Although the label on the hair shampoo said Paris and had a picture of a beautiful girl with the Eiffel Tower behind her bare shoulder, it was forced to tell the truth in tiny print under the picture. Made in New Zealand, it said, Wisdom Laboratories, Paraparaumu. Just for a moment Laura had had a dream of washing her hair and coming out … to find she was not only marvellously beautiful but also trasported to Paris. However, there was no point in washing her hair if she were only going to be moved as far as Paraparaumu.
Mahy has written about The Changeover as her first New Zealand book, and about the cultural cringe that made it difficult for her to set her material in the country she lived in. This must be especially true for fantasy: so much about the genre conditions readers to think that fantasy landscapes and characters look and speak a certain way – European. Like My Sister Sif, The Changeover reimagines an ordinary landscape into a fantastic one, and it does so with a New Zealand landscape, not an English one. My Sister Sif goes further by also reimagining its protagonist as part Islander, and reimagining the fantastic landscape as peopled by menuhene, rather than elves, and Polynesian mermaids rather than the familiar pale blondes. Reading about Riko, I understood that, just as Ruth Park had done in the Pacific Islands, someone could easily write a New Zealand fantasy that didn’t draw on the European canon, and wouldn’t require Pākehā protagonists.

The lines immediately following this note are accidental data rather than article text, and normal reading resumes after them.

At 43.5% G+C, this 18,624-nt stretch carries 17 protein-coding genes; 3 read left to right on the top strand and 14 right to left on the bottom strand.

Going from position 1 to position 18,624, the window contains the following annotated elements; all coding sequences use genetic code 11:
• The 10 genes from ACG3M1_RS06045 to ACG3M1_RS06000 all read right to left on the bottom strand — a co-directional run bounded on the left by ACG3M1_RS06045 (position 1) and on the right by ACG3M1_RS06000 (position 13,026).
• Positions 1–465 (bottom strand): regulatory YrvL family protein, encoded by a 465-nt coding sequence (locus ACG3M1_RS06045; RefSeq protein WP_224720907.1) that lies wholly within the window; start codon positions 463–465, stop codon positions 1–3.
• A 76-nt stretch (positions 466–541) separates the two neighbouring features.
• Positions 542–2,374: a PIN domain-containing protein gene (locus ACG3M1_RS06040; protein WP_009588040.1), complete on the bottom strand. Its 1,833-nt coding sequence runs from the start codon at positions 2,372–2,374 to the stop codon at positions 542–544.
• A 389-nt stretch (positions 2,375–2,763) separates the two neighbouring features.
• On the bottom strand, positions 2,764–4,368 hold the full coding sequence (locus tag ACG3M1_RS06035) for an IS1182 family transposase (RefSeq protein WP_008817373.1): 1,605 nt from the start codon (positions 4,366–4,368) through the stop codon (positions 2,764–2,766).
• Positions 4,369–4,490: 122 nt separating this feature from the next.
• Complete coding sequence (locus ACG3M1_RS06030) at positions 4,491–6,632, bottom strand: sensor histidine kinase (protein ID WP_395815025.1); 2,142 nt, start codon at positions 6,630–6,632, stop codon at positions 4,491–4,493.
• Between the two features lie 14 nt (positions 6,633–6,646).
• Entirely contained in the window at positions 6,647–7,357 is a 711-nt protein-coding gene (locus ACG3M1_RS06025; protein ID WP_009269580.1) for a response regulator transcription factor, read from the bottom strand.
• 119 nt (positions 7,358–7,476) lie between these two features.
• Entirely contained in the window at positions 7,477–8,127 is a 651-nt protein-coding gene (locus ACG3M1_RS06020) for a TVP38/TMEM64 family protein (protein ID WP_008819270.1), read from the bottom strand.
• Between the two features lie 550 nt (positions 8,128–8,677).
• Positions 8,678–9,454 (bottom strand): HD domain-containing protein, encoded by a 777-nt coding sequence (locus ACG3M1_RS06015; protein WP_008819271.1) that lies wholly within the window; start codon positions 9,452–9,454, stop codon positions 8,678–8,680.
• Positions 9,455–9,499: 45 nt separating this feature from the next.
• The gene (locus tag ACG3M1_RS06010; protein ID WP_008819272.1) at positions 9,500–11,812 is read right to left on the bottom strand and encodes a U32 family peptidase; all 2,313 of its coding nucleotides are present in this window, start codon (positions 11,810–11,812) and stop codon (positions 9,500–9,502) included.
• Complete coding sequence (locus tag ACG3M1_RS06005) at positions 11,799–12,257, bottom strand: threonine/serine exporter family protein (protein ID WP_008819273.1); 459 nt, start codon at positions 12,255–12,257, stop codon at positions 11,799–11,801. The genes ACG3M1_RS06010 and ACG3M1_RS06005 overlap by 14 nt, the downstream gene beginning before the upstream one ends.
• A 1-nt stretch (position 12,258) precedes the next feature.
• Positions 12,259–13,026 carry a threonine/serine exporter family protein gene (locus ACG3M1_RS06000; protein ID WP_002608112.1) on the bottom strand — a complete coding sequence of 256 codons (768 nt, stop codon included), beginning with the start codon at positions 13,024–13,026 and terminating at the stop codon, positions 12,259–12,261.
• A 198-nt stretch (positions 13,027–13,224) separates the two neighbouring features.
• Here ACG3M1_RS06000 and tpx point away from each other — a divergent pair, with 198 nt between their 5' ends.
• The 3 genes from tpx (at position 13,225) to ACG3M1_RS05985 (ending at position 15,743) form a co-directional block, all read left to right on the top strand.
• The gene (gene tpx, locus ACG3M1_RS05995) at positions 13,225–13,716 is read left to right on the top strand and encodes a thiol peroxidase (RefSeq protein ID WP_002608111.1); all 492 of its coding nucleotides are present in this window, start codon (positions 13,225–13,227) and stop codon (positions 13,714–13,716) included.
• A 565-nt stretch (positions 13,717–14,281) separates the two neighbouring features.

Probably every New Zealander has had the experience of reading the book that first showed them books could really be set in New Zealand, without the requisite cultural cringe. Oddly, although My Sister Sif is not set in New Zealand and was not the first New Zealand book I read, it performed the same function for me. Since I read My Sister Sif, I have come across Gaelyn Gordon’s Stonelight, Mindfire and Tripswitch,Witi Ihimaera’s The Whale Rider and The Sky Dancer, and more recently Karen Healey’s Guardian of the Dead and David Hair’s The Bone Tiki. I am happy to say that it is no longer new or surprising to me when fantasy novels are set in New Zealand, or when they incorporate elements of Māori myth rather than the stock-standard European style. Some of these are probably better books; they are undoubtedly more sophisticated in terms of their prose and in terms of their respectful incorporation of myth and legend. But My Sister Sif was, in the end, a complicated kind of first for me, and it’s stuck with me for fifteen years.